The Quiet Man follows Sean Thornton (John Wayne), a boxer from the United States who goes to Ireland in order to reclaim his family land. While there, he falls suddenly and deeply for Mary Kate Danaher (Maureen O'Hara), a fiery Irish beauty with a fluttering accent and red hair rendered all the more striking in hypereal Technicolor. But then there's Will Danaher (Victor McLaglen), her hog of a brother, who doesn't take kindly to Sean being in town. It's a conflict driven both by suspicion of the outsider and by the need for alpha male intimidation. You can tell the two will eventually come to blows, and yet Sean holds back even though he'd have the upperhand in a fight. (It's the Wayne way: simmerings of anger, bubblings or violence, and then the inevitable boil over.) Will is the roadblock between Sean and Mary Kate. If he gets his way, any marriage they have won't be a happy one. There's also Michaleen Oge Flynn, a supporting character played by Barry Fitzgerald, who serves as matchmaker and a bit of drunken Irish color. Fitzgerald's character is a stereotype too charmingly cartoonish to be considered offensive -- like Lucky of Lucky Charms, but a couple pints deep. With all that male pride, it's a a rough and unhappy union for Sean and Mary Kate in a couple of ways. Wayne was never an actor with range, but he could play the hell out of being John Wayne. It's the same with Arnold Schwarzenegger in his prime: he would only ever play himself, and that was sufficient. As Sean Thornton, Wayne has a certain kind of command that goes with his star status. He's an imposing conquerer, the Platonic idea of an old-fashioned American movie star who can beat the hell out of everyone else on screen. But the person who takes the abuse for the majority of The Quiet Man is Mary Kate. There are a few scenes where Sean roughs up Mary Kate, and they're pretty ugly given modern sensibilities. In one he tugs her hair to kiss her in a way that seems brusque and unwarranted before tossing her on the marriage bed like a duffel bag full of dirty laundry. She's upset that she can't have her dowry, acting like a shrill little shrew who only cares about money. It's clear that her dowry is supposed to mean more to the character than just the money -- there's a sense of getting what she's owed, a sense of personal pride, an upholding of traditions -- but her concern plays out like she's materialistic and that's it. She's also upset that her burly new husband, a former boxing champ no less, seems too yellow to beat the crap out of her own brother. She wanted a butch cowboy, but all she got was some tall, slow-talking, funny -walking doof named Marion. The most famous scene of sexism and abuse in The Quiet Man occurs when Sean is ready to accept his responsibility as a man and win his wife's dowry. (Again, simmer, bubble, boil -- it's the Wayne way.) It's not enough that he's going to march over to her brother and beat the shit out of him. Sean wants to show the wifey that he means business. So he brings her along to the ass whooping, and he does this by dragging her, kicking her, shoving her over miles of scenic Ireland; a jaunty old death march for the Oscar-winning lass. Sean handles Mary Kate with the abandon of Tom Sawyer swinging a dead cat; and his hand is so big around her forearm, Paul Bunyan-like, it seems like the bones will snap just below the wrist. All the while, the townsfolk cheer him on because they've been eager for the boil over too. One kind old woman even offers him a stick to beat Mary Kate with in case she doesn't oblige. (This is more hilarious than troublesome or problematic.) This brusqueness, sexism, antiquated gender ideas, and violence against O'Hara are what turn off many people about The Quiet Man. Watching it myself for the first time since early adolescence, I was pretty shocked, like hearing an older relative say something quaintly bigoted (aka old-timey bigoted). But maybe it's not necessarily abuse. Maybe they like it rough. There are parts in The Quiet Man where you realize that Mary Kate can give as well as she can get, and there's a bit of seduction to their aggressiveness with each other. They're both in on the game. Maybe this physicality is a given in their relationship. Their first mutually consensual kiss is the stuff of high romantic literature: in a cemetery, in the pouring rain, their clothes so soaked through you can see their skin through the fabric. (Only John Wayne's skin, so calm down, fellas.) Later in the film, Sean plants a firm and playful smack on Mary Kate's backside and she turns to look at him. She's not upset. By the look on her face, she's turned on. Maybe it's okay if they're both in on the game; maybe the safe word is "dowry." But it is okay? This is one of the dilemmas of encountering older art with dated values and viewing this older art with the progressive views of the present, i.e., views on abuse, gender roles, feminism, machismo, etc. In other words: how do some people measure the past when burdened with ideological guilt and the cynicism of the present? Take the Frank Loesser song "Baby, It's Cold Outside." These days a lot of people consider the song date-rapey, skeevy, off-putting, especially the line about what's in the drink; but for a long while it seemed like a couple's preamble to foreplay. Context, the delivery, and the performance of the song may be key. Yeah, I can easily see the negative side of "Baby, It's Cold Outside," but one of my first memories of the song was seeing it performed playfully, flitariously, on Saturday Night Live by Sigourney Weaver and David Johansen in his Buster Poindexter persona. (If only he'd done it in New York Dolls drag.) Watching that performance, it was a mutual seduction from two willing parties rather than an act of coercion. This all gets to something I've noticed which may be linked to the culture war or the new ways we think of personal taste. There's a tendency today to like only the things than align with your beliefs. That goes for your politics, your views on sex, your views on religion, and so on; and this applies to the movies you watch, the books you read, the comedians you like, the food you eat, the music you listen to, and the clothes you wear. It extends even beyond the work and can involve the beliefs and actions of the people who make the work -- think Chris Brown and Roman Polanski. So many people want a neatness to what they like, as if our taste were simply an extension of our deeply held beliefs. And there's nothing wrong with that since that's part of the nature of taste. But taste is a funny thing. I write that because I think we all can think of works we enjoyed that include things we find personally objectionable. There's the undeniable historical/aesthetic value of Birth of a Nation or Triumph of the Will, for example, and while both of which are important, that importance as artifacts is at odds with the despicable ideas those works communicate. The joys of films like A Day at the Races with The Marx Brothers or Swing Time with Fred Astaire are almost undermined by scenes featuring the actors in black face. Almost. Maybe I'm just trying to redact those offensive bits and concentrate on everything else. And yet this only goes so far. In the case of torture and actionable intelligence, I can give the show 24 a pass, though I suspect the water to be muddier, and maybe uglier, with Zero Dark Thirty, which I'll finally see this weekend. (Fictionalized accounts of torture and ticking-clock scenarios are held to different standards than purportedly accurate retellings of true events. And Chris Brown and Roman Polanski are still awful douchebags... but have you seen Repulsion lately? Wow.) And with The Quiet Man, yes, it's sexist, and yes, there are uncomfortable moments that border on abuse, but I still really enjoyed it. Because it's charming in an odd way. It's a view of the way gender roles and masculinity worked a couple decades ago, and these are fixed things -- as much an expression of an idea as an artifact depicting the idea. And I'll be damned if a priest obsessed with catching a giant fish isn't funny in a quaint, folksy sort of way. That's maybe one of those odd holes in my taste that I've noticed as I get older. I can be charmed while being a little appalled, so long as I'm not too appalled. The Quiet Man, for all the affronts it may pose to a progressive city liberal educated in the humanities, is charming in its own peculiar way. They don't make them like this anymore, and I doubt anyone would try. And just because I can laugh in shock and disbelief as Maureen O'Hara is treated like a rag doll, it's just a quirk of taste and not an extension of belief. So maybe if I wanted to be ideologically consistent in everything I do, I shouldn't like The Quiet Man. But taste isn't so neat and clean and easy. I'd rather just enjoy what I enjoy and then come to terms with it ideologically after the fact. There's an odd fun to figuring out what's going on in the things I like that don't align with the way I see the world. Some people like it easy when it comes to things they like, and, admittedly, there is a certain comfort in knowing that the stuff you like is a perfect expression of your values. But taste is a messy thing, and maybe in this situation, like Sean and Mary Kate, I like it rough instead.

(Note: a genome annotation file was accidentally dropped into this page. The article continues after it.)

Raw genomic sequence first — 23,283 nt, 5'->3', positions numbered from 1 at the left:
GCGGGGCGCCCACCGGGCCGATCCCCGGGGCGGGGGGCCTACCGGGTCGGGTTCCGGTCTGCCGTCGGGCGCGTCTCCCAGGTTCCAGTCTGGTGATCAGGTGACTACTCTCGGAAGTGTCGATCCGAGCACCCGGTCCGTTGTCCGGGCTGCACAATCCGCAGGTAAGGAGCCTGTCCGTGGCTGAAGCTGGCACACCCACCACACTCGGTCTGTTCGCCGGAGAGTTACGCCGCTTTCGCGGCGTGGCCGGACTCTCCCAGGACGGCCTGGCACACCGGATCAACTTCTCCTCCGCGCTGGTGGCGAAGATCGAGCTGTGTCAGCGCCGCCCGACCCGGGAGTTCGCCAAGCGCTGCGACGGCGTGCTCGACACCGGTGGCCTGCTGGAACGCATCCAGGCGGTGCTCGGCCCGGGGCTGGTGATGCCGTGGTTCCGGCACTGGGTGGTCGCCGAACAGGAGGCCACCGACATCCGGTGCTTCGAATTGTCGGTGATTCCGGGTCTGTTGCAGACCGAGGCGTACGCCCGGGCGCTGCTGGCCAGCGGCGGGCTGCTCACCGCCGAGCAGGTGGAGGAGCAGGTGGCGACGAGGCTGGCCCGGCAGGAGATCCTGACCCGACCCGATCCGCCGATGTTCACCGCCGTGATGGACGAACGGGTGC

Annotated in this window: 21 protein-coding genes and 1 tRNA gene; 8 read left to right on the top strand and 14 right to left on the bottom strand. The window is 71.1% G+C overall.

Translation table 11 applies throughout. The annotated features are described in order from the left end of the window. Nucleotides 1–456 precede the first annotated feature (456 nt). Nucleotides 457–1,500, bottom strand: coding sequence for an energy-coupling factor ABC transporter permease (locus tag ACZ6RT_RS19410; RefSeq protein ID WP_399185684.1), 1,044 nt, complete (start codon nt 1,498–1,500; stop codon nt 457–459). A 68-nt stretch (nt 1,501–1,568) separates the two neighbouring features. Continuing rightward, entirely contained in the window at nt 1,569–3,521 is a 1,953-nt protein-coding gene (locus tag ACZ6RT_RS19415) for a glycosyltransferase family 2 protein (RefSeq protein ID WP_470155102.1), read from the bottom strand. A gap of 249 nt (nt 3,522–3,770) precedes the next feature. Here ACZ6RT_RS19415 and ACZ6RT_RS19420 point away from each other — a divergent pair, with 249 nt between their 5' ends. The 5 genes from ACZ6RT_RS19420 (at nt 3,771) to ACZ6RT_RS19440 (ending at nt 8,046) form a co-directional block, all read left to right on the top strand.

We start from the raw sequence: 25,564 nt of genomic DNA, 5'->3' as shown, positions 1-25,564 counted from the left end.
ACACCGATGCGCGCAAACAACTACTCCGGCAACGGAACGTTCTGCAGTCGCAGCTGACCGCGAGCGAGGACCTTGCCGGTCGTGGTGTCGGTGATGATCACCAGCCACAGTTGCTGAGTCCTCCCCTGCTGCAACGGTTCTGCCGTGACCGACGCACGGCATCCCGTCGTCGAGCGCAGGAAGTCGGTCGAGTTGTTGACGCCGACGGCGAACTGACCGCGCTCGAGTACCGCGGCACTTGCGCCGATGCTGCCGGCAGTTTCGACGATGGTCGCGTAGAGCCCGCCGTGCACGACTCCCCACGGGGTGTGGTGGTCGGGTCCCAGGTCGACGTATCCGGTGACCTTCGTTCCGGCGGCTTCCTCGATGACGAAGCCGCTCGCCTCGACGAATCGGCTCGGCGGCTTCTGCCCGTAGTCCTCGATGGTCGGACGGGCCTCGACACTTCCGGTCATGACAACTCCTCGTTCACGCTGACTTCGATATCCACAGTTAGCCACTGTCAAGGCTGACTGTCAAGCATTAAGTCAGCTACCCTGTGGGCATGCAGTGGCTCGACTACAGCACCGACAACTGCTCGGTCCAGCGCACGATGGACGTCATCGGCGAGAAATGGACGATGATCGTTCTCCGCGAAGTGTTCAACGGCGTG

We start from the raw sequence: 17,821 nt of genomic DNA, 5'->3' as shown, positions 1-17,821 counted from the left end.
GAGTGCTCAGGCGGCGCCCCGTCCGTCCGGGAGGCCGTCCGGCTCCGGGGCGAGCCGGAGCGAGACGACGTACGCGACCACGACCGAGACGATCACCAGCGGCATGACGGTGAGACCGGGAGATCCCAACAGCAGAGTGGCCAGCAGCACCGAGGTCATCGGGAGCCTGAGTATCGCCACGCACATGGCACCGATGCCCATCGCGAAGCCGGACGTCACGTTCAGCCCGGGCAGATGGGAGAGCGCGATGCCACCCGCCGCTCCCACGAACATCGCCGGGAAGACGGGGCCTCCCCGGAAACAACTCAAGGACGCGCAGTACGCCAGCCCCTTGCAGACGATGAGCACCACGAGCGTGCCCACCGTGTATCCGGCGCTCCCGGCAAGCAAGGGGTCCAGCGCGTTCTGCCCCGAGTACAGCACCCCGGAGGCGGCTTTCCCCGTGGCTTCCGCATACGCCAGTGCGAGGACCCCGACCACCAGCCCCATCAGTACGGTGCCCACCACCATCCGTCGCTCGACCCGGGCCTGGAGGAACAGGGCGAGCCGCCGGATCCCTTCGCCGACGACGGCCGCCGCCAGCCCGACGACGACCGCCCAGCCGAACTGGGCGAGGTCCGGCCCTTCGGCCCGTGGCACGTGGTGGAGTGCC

Considering The Quiet Man photo